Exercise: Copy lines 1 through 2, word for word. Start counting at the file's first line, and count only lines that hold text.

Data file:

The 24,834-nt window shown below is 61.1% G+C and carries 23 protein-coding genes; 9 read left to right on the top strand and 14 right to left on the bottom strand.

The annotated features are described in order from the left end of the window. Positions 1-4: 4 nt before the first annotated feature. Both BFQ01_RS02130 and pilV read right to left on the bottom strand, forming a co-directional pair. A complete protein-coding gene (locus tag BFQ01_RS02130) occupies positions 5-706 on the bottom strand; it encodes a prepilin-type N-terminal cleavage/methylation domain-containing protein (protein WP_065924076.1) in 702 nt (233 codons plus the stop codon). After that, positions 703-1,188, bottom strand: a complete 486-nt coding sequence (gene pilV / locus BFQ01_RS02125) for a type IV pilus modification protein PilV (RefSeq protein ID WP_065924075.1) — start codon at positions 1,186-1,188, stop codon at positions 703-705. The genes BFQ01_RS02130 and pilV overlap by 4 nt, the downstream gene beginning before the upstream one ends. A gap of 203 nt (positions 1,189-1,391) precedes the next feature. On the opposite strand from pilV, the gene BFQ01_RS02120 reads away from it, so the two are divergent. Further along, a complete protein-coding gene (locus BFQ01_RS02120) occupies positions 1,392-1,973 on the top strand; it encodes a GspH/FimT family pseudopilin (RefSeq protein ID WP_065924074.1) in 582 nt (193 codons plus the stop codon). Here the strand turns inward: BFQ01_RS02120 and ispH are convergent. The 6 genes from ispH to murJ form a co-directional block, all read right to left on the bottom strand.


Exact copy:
The 24,834-nt window shown below is 61.1% G+C and carries 23 protein-coding genes; 9 read left to right on the top strand and 14 right to left on the bottom strand.

The annotated features are described in order from the left end of the window. Positions 1-4: 4 nt before the first annotated feature. Both BFQ01_RS02130 and pilV read right to left on the bottom strand, forming a co-directional pair. A complete protein-coding gene (locus tag BFQ01_RS02130) occupies positions 5-706 on the bottom strand; it encodes a prepilin-type N-terminal cleavage/methylation domain-containing protein (protein WP_065924076.1) in 702 nt (233 codons plus the stop codon). After that, positions 703-1,188, bottom strand: a complete 486-nt coding sequence (gene pilV / locus BFQ01_RS02125) for a type IV pilus modification protein PilV (RefSeq protein ID WP_065924075.1) — start codon at positions 1,186-1,188, stop codon at positions 703-705. The genes BFQ01_RS02130 and pilV overlap by 4 nt, the downstream gene beginning before the upstream one ends. A gap of 203 nt (positions 1,189-1,391) precedes the next feature. On the opposite strand from pilV, the gene BFQ01_RS02120 reads away from it, so the two are divergent. Further along, a complete protein-coding gene (locus BFQ01_RS02120) occupies positions 1,392-1,973 on the top strand; it encodes a GspH/FimT family pseudopilin (RefSeq protein ID WP_065924074.1) in 582 nt (193 codons plus the stop codon). Here the strand turns inward: BFQ01_RS02120 and ispH are convergent. The 6 genes from ispH to murJ form a co-directional block, all read right to left on the bottom strand.